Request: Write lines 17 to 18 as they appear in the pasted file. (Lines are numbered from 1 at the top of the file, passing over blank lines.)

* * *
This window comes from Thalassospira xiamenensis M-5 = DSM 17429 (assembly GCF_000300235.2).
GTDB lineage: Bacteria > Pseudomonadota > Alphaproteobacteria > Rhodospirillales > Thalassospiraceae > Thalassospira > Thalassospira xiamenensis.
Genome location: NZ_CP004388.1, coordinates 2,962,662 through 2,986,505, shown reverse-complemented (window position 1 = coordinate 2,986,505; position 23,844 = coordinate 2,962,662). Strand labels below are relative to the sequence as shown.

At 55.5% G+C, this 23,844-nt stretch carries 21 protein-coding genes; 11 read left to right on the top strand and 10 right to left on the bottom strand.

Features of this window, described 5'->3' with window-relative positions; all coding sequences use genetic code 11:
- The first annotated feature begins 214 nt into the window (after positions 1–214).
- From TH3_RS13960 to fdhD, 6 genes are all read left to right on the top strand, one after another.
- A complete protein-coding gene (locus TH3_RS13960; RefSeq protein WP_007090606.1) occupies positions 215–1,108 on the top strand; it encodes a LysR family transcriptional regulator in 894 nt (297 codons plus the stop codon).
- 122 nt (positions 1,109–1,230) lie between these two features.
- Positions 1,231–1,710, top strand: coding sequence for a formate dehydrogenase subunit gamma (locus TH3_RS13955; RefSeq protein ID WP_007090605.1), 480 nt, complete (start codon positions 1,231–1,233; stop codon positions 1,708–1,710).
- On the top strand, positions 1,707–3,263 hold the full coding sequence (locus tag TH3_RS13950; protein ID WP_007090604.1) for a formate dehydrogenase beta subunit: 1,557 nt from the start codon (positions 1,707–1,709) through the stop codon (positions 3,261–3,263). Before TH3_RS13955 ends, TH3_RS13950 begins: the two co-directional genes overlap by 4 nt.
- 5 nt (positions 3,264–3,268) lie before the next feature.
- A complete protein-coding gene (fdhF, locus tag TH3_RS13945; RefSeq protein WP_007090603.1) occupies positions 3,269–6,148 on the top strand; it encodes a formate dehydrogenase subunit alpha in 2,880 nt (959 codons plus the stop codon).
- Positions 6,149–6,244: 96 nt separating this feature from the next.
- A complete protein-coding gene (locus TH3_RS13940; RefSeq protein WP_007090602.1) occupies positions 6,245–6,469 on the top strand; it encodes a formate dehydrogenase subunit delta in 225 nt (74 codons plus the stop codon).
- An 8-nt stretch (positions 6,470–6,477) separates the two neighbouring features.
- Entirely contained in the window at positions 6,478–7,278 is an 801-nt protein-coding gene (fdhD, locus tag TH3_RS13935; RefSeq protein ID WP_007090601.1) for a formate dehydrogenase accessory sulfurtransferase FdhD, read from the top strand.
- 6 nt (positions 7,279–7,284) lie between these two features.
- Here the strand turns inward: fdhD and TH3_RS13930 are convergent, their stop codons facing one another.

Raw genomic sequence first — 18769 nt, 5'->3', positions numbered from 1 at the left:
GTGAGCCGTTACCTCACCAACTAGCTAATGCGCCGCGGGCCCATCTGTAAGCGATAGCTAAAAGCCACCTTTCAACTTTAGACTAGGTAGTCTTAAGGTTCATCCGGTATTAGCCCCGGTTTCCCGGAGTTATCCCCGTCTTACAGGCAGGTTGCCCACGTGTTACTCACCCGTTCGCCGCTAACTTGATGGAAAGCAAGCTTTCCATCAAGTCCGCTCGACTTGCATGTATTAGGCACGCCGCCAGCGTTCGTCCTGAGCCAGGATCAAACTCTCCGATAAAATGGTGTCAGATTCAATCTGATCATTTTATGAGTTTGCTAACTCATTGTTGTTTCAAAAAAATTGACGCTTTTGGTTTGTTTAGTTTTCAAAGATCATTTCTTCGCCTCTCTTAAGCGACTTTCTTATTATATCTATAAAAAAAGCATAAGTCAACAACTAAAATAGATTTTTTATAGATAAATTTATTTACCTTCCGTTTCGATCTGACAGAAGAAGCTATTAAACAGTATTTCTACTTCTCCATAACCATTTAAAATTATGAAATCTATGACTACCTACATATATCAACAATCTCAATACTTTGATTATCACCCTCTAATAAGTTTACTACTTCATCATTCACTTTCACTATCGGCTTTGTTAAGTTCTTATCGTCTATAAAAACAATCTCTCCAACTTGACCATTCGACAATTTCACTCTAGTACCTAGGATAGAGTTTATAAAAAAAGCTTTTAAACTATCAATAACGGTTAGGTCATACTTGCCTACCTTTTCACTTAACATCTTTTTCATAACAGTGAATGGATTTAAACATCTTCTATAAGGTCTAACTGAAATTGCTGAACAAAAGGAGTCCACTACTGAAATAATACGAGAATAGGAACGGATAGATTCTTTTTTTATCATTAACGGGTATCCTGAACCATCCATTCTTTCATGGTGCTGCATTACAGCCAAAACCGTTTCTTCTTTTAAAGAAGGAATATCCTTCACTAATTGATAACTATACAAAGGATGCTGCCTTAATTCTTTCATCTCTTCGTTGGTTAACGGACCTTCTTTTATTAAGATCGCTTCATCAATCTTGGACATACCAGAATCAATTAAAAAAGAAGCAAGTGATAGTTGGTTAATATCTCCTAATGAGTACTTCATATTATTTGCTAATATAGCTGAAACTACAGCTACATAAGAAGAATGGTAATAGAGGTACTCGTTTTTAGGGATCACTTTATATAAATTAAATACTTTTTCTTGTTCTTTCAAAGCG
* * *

- Entirely contained in the window at positions 6,478–7,278 is an 801-nt protein-coding gene (fdhD, locus tag TH3_RS13935; RefSeq protein ID WP_007090601.1) for a formate dehydrogenase accessory sulfurtransferase FdhD, read from the top strand.
- 6 nt (positions 7,279–7,284) lie between these two features.